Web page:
Virtually any trial level proceeding that results in an intermediate or final order or judgment may be the subject of an appeal. If you have been to court and lost, you may feel that errors were made that led to an incorrect result or that made the proceedings unfair to you. If you have been to court and won, the other side may feel the same way. In most matters, the law permits either party to obtain review of the facts determined and the legal rulings made in a trial court, by promptly filing a Notice of Appeal to bring the case before an appellate court. The appellate court will review what was done, consider the legal arguments of the parties, and then may affirm, modify or reverse the order or judgment of the trial court. If the appellate court affirms, the lower court's judgment stands. If the order is modified or reversed, the appellate court will either enter its own corrective order or send the case back to the trial court for further proceedings.
Regardless of "who sued who" originally in the trial court, the party who brings an appeal (and therefore seeks to change the outcome of the lower court proceeding) is designated the Appellant. The party who answers the appeal (and thus seeks to preserve the result reached by the court below) is called the Respondent.
The purpose of an appeal is not to conduct a second trial or proceeding but to correct errors that were made in the first one. An appeal is not a new trial and no new evidence or testimony may be introduced. The appellate court will only review matters that were before the lower court (the "Record on Appeal"), and with certain rare exceptions will only consider arguments based on legal issues that were properly "preserved" by timely objection made to the trial court. Competent appellate counsel is essential to identify appealable issues that may affect your case.
The cost of an appeal can be significant. If you are the Appellant, in addition to legal fees you will be responsible for expenses including the cost of assembling and preparing the papers and transcripts comprising the Record on Appeal, whose accuracy and completeness must be either certified by your attorney or stipulated to by both sides. Competent appellate counsel should help you at the outset in weighing the potential costs, risks and benefits in deciding whether to bring an appeal. If you are the Respondent, your lawyer must still review the Record prepared by your adversary to be sure it is accurate and complete. For either Appellant or Respondent, the legal charges for your appeal will depend on a number of factors including the length of the Record, and the number and complexity of legal issues involved. In most cases, each party is responsible for his or her own legal fees.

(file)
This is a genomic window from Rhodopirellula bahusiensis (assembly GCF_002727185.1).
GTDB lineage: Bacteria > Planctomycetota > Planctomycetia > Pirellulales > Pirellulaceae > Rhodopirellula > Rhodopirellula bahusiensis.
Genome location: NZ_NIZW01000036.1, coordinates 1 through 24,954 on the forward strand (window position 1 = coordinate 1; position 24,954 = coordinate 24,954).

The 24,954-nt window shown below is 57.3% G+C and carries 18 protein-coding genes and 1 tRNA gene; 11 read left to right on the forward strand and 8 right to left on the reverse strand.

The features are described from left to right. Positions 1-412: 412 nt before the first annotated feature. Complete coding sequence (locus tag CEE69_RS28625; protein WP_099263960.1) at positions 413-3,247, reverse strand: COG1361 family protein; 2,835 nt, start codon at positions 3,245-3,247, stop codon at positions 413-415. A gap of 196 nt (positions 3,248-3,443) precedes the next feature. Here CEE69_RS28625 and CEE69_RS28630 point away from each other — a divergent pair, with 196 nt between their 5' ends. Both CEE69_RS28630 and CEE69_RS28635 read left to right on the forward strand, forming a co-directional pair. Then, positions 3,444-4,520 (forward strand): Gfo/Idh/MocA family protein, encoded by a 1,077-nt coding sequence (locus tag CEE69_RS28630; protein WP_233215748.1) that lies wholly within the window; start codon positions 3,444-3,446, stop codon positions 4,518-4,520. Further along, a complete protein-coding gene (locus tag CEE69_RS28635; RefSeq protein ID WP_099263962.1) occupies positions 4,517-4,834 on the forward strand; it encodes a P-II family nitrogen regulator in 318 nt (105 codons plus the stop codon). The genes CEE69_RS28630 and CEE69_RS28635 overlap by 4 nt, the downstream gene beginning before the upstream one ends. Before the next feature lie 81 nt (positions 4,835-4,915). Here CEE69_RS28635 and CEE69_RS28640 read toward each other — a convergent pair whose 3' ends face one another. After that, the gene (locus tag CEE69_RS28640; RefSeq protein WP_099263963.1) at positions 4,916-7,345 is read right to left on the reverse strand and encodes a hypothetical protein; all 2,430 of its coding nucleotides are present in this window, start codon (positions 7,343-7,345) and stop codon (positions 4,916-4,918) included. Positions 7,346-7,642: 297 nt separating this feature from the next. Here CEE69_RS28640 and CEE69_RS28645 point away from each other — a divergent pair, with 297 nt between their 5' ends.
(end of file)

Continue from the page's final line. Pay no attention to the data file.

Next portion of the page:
An appellate attorney will approach the case from a fresh perspective and review the case as would an appellate court. An appellate attorney is experienced in reviewing the record of proceedings in the lower court to identify issues that can be successfully argued on appeal. An appellate attorney can efficiently prosecute or defend your appeal at reasonable cost to you.
As part of your initial consultation we will discuss the probable cost of your appeal. I will give you my good faith estimate of the probable total costs and fees, and the amount that you will need to deposit with me in advance at the time you retain my services. As your lawyer, I will provide you with regular statements of how my time on your case is spent, and what costs have been incurred.
If, after discussing your matter fully and addressing any questions you have, you decide not to retain me, you will owe me nothing. If you decide to proceed with me as your attorney, I will charge for my work including time spent in learning about your case, preparing for our consultation, preliminary research, analysis of risks and benefits, and any other steps needed for me to give you the best possible evaluation of your case.